Conventionally it is problematic for a pultrusion to pass through the die where the components are not balanced. Thus where the mat is provided only at one surface, this is normally not acceptable since this provides different levels of drag against the different sides of the die which imbalance the structure and tend to generate bowing or distortion in the product. However in this case it is possible to run a hollow structure where the mat is wholly on the inside surface and only in the hollow section, since this allows a suitable balancing of the structure while maintaining the wall thicknesses substantially equal and constant. The use of a single mat reduces material costs. The single mat can be very thin and very light since it is required merely to provide slightly additional transverse strength for the cross linked resin. The absence of a mat in the outside surface of the part can provide an improved quality of appearance in the outside surface.
The absence of the mat at the junction between the leg 11 and the wall 10A reduces the risk of de-lamination in the event that the leg 11 is twisted by forces applying a pivotal action about a pivot axis at the bottom of the leg 11. Thus the absence of any de-lamination at this point allows the resin to provide its natural cross link strength to prevent cracking at that location. Cracking along the wall 10A is prevented by the cross linking of the resin and by the presence of the mat 18N.
In FIGS. 11 and 12 is shown a simple tubular pultruded product of for example circular cross section defining a cylindrical outer surface 30 and a cylindrical inner surface 31 surrounding a hollow interior 32. The product is pultruded to provide a wall having a wall thickness defined between the inner and outer surfaces which is substantially the same as that previously described. The wall is formed by the resin which impregnates the reinforcing fibres as previously described so the resin in effect defines the inner and outer surfaces with the fibres embedded therein.
In FIG. 11 the main body of the part is formed from a layer of reinforcing fibres 33 which contains only longitudinal continuous fibres formed by rovings in the conventional manner. A second layer 34 at the inner surface 31 is defined by a veil having a thickness as previously described and preferably of the order of 0.1 ounces per square foot. Thus the continuous longitudinal fibres in the layer 33 reach to the outside surface 30 and substantially lie in the outside surface with the resin just covering the fibres so as to retain the fibres within the resin.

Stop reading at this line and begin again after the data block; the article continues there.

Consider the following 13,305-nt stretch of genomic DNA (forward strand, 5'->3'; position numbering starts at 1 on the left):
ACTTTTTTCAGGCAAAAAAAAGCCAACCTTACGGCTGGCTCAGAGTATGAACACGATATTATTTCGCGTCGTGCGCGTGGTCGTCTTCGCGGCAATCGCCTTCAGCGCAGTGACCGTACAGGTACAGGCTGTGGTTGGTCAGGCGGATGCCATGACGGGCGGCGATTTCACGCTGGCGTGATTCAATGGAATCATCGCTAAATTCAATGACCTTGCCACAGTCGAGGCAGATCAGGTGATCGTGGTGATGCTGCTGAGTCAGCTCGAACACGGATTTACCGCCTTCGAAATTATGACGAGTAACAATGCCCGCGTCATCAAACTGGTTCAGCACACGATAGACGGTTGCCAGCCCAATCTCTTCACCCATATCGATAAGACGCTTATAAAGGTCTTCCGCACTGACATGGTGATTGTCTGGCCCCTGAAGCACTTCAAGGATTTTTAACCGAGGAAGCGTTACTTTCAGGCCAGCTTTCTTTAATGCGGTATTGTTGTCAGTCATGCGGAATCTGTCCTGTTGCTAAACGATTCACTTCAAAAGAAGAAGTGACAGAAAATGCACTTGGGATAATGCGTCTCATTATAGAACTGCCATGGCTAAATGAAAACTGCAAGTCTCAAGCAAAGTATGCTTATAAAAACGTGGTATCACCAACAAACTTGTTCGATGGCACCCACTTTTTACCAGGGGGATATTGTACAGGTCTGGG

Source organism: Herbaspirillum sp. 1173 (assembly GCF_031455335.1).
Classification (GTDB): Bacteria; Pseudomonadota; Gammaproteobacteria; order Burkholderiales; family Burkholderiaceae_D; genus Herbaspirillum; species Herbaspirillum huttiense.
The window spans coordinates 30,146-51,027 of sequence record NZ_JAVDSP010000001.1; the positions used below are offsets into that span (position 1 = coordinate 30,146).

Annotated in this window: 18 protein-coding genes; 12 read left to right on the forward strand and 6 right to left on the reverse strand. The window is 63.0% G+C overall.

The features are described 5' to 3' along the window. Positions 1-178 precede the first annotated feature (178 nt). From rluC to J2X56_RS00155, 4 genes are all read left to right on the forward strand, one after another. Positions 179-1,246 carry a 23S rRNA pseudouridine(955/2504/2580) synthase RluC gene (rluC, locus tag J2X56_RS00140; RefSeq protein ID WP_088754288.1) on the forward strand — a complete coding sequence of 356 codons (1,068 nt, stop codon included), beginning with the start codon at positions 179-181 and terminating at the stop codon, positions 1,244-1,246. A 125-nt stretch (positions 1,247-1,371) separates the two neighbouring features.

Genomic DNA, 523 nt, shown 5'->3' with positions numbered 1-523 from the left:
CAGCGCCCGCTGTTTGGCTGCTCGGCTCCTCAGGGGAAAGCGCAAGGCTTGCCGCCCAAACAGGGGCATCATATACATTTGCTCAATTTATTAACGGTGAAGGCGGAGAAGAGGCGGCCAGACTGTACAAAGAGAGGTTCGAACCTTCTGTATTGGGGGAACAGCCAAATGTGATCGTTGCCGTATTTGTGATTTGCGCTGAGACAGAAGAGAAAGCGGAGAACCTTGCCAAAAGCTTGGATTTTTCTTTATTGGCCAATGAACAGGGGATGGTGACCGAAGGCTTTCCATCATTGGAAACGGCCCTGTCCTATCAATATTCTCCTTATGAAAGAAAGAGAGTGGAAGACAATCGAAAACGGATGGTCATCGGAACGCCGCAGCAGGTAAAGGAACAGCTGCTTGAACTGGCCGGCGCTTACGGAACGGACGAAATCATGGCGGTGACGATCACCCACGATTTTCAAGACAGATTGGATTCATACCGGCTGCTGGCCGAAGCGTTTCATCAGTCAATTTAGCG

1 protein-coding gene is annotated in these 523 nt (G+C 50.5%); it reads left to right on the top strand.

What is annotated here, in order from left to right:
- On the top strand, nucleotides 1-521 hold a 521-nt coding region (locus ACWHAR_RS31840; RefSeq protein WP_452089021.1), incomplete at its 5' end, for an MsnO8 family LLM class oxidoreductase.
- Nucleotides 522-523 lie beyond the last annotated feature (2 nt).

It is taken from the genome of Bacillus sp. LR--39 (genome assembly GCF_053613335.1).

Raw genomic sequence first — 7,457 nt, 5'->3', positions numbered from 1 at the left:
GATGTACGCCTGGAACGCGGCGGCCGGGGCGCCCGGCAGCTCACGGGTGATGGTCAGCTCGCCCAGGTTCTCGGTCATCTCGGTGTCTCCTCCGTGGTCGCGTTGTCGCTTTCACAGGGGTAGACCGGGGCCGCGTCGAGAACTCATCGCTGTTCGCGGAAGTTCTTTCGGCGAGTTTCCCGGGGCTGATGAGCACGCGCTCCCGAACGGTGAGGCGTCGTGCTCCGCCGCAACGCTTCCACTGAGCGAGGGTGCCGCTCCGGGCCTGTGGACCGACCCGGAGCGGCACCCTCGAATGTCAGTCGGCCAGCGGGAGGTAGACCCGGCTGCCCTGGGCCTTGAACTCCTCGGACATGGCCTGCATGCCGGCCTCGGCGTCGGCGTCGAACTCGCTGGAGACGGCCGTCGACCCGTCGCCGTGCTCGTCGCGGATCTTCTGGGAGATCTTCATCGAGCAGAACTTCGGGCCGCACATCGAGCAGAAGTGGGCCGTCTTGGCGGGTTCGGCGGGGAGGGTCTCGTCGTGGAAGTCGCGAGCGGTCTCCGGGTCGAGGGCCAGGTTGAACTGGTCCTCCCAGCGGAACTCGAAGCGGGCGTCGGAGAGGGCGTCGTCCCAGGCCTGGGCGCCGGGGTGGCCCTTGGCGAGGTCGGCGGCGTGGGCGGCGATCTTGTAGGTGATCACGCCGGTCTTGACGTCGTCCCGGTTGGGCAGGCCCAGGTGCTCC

The embodiment shown in FIG. 12 is substantially identical with the exception that an additional conventional layer 35 is applied onto the outside surface of the fibres of the layer 33 to form a surface veil covering the fibres and holding them retained within the resin. The veil material on the outside surface is intended simply as a surface veil without significantly contributing to the reinforcing effect. However the veil material on the inside surface, while it is of the same thickness and same structure as the veil on the outside surface, does significantly contribute to the reinforcing fibres and provides a product which has sufficient strength to satisfy the market for conventional pultruded products of this general type. Thus the presence or absence of the surface veil on the outside surface has little effect and the embodiment can include the surface veil or not include the surface veil as required by the characteristics of the part and the end use of the part. However the material on the inside surface provides a significant reinforcing effect and cannot be omitted. Thus a part which includes a surface veil on the outside surface but no such reinforcing veil material on the inside surface is unsuitable and unsatisfactory and does not provide the required strength.
It has been determined by experimentation in a bend test that the product having the veil only on the outside surface has a bend strength which is insufficient and does not compare to conventional products. However the provision of the veil material on the inside surface provides a significant increase of the order of 25% in bend test strength which brings the product up to a suitable strength to provide the characteristics required for the product concerned.
Since various modifications can be made in my invention as herein above described, and many apparently widely different embodiments of same made within the spirit and scope of the claims without departing from such spirit and scope, it is intended that all matter contained in the accompanying specification shall be interpreted as illustrative only and not in a limiting sense.
OCF mat, Polyester resin, regular process
Nico mat, Polyester resin, regular process
No mat - all roving, RSI resin
Fibermesh, RSI resin, Roving-mat-roving matrix
Nico mat, RSI resin, Roving-mat-roving matrix
OCF mat, RSI resin, Roving-mat-roving matrix
Polyester veil, RSI resin, Roving-mat-roving matrix
Omnimat, RSI resin, Roving-mat-roving matrix
Aluminum mesh, RSI resin, Roving-mat-roving matrix
Steel mesh, RSI resin, Roving-mat-roving matrix
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|U.S. Classification||428/113, 428/300.7, 428/297.4, 428/294.1, 428/293.7, 428/299.4, 428/34.1, 428/298.1, 428/301.4, 428/36.9|
|International Classification||B29C70/08, B29C70/52|
|Cooperative Classification||Y10T428/249929, Y10T428/24994, Y10T428/249952, Y10T428/24995, Y10T428/249942, Y10T428/24993, Y10T428/249946, Y10T428/139, Y10T428/13, B29C70/081, B29C70/525, Y10T428/24124, B29C70/083|
|European Classification||B29C70/08B, B29C70/08A, B29C70/52C|
|Oct 9, 2002||AS||Assignment|
Owner name: OMNIGLASS LTD., CANADA
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Effective date: 20020424
|Nov 1, 2007||FPAY||Fee payment|
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|May 12, 2010||AS||Assignment|
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|May 14, 2010||AS||Assignment|
Owner name: OMNIGLASS (2010) INC.,CANADA
Free format text: CHANGE OF NAME;ASSIGNOR:SM CANADA INC.;REEL/FRAME:024380/0546
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Year of fee payment: 7
|Jan 15, 2016||REMI||Maintenance fee reminder mailed|
|Jun 8, 2016||LAPS||Lapse for failure to pay maintenance fees|
|Jul 26, 2016||FP||Expired due to failure to pay maintenance fee|
Effective date: 20160608